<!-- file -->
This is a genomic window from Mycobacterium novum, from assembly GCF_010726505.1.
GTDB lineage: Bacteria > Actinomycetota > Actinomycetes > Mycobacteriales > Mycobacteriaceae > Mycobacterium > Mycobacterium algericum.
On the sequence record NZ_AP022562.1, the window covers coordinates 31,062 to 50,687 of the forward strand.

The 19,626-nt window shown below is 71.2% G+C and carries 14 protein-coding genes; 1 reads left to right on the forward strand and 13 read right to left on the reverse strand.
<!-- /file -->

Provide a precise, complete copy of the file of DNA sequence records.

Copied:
This is a genomic window from Mycobacterium novum, from assembly GCF_010726505.1.
GTDB lineage: Bacteria > Actinomycetota > Actinomycetes > Mycobacteriales > Mycobacteriaceae > Mycobacterium > Mycobacterium algericum.
On the sequence record NZ_AP022562.1, the window covers coordinates 31,062 to 50,687 of the forward strand.

The 19,626-nt window shown below is 71.2% G+C and carries 14 protein-coding genes; 1 reads left to right on the forward strand and 13 read right to left on the reverse strand.